Superbug. We are in an arms race, and the bacteria are winning.

I almost never get sick, and I’m pretty careful about the food I eat (with today being the exception as its “free pastry day” at Starbucks). I prefer to make things myself – if I want a cookie I get out my trusty wooden spoon and start at it, if I feel under the weather, I drink a gallon of water and quadruple the garlic in everything I make. It seems pretty obvious then that I would gravitate to a book called Superbug.

Superbug chronicles the life and history of MRSA – methicillin-resistant Staphyloccocus aureus – a supremely sneaky pathogen, that’s simply put, smarter than us.  MRSA is a strain of staph (one of the most common bacteria on the planet) that has grown resistant to almost all the antibiotics used to treat infections. MRSA used to be thought of as a problem that was confined to hospitals, infecting only the terminally ill and immunocompromised, but over the last few years, we have seen a rise in community reported cases, and more surprisingly, agriculture related cases. In 2006, over 2,300 patients in Canadian hospitals died from complications related to MRSA infections; there were 5,787 newly identified MRSA cases; 3,561 healthcare-associated cases; and 893 community-acquired cases.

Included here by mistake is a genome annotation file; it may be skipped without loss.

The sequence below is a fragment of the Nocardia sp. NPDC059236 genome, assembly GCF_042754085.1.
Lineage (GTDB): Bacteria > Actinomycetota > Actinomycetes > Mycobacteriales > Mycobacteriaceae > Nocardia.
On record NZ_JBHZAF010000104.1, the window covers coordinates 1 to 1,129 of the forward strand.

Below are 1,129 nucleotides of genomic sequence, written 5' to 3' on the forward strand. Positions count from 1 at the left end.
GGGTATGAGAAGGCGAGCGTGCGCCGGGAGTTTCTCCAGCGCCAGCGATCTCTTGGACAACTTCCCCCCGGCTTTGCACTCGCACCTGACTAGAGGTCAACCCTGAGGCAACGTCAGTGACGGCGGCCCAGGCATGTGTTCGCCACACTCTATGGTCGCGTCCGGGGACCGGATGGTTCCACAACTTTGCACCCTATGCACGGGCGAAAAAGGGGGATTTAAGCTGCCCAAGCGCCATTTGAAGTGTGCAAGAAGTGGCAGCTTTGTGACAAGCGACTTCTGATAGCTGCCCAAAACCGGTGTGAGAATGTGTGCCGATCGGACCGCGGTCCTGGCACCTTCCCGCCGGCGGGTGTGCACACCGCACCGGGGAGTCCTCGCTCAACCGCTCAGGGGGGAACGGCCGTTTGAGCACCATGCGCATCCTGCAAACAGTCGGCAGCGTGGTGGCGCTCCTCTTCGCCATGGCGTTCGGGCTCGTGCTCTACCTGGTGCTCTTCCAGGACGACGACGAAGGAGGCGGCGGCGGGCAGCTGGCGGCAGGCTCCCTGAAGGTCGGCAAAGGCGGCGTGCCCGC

Written by award winning science and medical writer Maryn Mckenna, Superbug looks at the cause of MRSA resistance, the overuse of antibiotics in commercial agriculture, and what that means for our future health. Drawing on more than 200 interviews and more than 1,100 scientific articles to tell MRSA’s full and never-told story, Superbug is the story of how we created the conditions that allowed MRSA to emerge in the first place.

It seems timely then for me to talk about this book, as yet again there are reports of listeria contaminations in the commercial food products many of us eat without thinking. One of the most interesting parts of this book is McKenna’s discussion of commercial farming, and the link between antibiotic resistance and the cramming of livestock into industrial farms where drugs are essential to keeping meat prices cheap. It seems like we’re fighting a losing battle, either we get sick from listeria, or we get sick from MRSA.

So, before you go to the doctor for that flu you think you might have, take a step back and ask yourself if you really need antibiotics. Better yet, pick up a copy of Superbug, it’s a lot more interesting than reading the New England Journal of Medical whatever, and it’s probably not covered in the same viruses as those tabloid magazines at your doctor’s office.

Read more about Superbug on our website.

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